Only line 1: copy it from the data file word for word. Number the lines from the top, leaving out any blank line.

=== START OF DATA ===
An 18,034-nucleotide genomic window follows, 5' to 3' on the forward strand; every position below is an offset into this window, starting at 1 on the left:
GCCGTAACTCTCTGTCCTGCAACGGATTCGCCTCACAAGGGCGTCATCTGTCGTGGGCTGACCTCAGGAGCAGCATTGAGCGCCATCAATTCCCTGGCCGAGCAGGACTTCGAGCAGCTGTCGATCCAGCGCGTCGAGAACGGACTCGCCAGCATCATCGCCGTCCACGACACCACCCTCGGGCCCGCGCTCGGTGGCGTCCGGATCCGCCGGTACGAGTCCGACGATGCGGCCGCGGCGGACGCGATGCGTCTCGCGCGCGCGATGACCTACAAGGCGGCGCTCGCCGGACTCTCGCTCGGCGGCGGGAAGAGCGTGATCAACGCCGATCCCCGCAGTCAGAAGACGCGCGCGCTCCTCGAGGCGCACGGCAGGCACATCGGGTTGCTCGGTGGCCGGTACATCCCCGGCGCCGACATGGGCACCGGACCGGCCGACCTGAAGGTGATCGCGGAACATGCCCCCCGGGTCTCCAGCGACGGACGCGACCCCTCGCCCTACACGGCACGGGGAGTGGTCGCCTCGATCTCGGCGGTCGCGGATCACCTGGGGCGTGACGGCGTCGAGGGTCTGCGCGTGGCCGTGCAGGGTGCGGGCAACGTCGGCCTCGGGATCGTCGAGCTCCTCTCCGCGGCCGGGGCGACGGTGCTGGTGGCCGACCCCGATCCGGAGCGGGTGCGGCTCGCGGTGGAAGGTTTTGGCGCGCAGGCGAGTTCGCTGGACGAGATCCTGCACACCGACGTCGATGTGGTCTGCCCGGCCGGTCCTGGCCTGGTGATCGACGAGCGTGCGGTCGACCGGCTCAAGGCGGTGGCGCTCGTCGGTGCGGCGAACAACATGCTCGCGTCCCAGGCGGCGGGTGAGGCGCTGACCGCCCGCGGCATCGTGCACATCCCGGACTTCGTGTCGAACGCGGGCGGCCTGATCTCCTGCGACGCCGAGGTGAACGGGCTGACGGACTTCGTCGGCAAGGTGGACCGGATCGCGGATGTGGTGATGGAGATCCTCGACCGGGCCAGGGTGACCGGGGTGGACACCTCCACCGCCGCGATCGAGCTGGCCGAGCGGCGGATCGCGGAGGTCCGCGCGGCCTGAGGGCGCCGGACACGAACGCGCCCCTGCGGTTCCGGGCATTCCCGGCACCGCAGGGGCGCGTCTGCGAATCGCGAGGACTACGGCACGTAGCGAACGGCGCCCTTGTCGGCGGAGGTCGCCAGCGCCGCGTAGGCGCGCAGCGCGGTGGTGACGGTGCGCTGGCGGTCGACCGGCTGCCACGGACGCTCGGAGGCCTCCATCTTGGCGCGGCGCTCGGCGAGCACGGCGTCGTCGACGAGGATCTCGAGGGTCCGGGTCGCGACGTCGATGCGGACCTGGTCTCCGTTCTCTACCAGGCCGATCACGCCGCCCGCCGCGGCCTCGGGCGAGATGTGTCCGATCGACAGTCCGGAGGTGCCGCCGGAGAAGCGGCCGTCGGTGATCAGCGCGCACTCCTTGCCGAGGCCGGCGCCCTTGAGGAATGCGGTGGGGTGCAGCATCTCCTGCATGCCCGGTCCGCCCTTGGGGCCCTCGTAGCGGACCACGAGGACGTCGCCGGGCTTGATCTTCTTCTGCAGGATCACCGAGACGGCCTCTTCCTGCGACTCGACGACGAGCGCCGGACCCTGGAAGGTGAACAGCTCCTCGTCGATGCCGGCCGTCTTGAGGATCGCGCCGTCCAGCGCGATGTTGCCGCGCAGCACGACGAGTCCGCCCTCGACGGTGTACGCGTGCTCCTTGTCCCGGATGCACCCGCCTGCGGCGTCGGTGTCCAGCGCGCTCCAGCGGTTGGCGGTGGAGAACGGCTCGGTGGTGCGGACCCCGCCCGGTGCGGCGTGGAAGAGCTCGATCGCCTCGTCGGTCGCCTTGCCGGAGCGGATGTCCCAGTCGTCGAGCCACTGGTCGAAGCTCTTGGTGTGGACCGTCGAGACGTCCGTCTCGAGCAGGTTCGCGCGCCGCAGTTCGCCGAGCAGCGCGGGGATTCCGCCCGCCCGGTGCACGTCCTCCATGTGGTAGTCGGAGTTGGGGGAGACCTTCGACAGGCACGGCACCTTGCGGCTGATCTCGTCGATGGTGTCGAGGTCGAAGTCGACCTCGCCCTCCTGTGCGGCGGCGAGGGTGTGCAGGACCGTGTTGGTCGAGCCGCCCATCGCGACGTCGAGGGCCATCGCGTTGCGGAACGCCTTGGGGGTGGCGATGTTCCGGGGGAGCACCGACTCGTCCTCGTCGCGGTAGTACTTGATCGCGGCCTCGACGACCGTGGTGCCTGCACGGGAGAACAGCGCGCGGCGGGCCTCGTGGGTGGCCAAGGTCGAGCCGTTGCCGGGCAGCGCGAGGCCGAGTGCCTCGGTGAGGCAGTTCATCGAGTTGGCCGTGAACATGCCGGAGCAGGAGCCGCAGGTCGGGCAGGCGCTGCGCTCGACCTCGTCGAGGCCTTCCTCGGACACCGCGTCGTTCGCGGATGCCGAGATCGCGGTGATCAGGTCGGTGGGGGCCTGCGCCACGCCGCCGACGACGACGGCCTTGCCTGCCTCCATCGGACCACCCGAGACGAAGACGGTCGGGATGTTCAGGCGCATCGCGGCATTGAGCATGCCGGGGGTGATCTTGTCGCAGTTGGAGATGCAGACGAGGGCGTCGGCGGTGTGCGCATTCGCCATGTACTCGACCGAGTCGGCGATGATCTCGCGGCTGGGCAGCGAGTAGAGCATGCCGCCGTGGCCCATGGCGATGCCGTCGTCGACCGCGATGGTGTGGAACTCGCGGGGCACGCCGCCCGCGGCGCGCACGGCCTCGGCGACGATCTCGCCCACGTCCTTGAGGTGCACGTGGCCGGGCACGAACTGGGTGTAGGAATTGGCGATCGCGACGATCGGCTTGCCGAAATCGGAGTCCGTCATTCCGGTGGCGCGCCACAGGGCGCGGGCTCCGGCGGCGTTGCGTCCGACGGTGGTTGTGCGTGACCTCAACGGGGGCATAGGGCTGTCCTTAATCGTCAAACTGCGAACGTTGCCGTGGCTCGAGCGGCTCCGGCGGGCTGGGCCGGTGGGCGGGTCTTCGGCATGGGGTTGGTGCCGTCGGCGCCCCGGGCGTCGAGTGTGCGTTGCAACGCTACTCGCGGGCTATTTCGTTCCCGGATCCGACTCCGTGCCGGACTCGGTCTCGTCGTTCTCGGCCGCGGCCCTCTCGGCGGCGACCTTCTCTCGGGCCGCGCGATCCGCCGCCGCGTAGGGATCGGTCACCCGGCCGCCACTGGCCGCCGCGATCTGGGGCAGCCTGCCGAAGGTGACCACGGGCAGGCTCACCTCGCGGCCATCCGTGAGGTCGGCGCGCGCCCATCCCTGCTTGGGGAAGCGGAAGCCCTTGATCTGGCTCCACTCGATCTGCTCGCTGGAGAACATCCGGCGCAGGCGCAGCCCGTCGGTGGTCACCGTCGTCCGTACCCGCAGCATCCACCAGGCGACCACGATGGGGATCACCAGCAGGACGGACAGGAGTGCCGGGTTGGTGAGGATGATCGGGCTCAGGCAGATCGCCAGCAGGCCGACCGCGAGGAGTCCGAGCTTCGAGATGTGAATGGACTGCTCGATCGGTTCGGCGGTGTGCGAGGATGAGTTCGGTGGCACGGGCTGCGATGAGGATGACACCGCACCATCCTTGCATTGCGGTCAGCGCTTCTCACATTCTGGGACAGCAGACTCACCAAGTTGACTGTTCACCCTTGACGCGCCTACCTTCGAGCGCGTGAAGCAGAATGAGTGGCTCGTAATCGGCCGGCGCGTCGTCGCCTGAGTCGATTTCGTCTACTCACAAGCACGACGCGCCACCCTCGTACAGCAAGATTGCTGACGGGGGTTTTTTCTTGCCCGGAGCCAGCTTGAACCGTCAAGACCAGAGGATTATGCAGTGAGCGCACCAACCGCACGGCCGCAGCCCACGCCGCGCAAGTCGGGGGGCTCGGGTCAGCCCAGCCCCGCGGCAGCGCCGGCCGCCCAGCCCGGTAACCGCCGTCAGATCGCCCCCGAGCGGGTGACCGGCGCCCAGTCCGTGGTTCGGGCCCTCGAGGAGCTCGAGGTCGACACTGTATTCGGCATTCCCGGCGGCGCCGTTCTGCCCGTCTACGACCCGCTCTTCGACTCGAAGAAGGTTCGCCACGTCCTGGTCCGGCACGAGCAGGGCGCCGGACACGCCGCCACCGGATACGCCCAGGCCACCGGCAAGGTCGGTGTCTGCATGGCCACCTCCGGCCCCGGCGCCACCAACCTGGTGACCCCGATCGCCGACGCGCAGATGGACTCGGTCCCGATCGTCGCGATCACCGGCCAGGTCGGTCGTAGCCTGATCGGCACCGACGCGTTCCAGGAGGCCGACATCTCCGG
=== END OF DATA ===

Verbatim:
An 18,034-nucleotide genomic window follows, 5' to 3' on the forward strand; every position below is an offset into this window, starting at 1 on the left: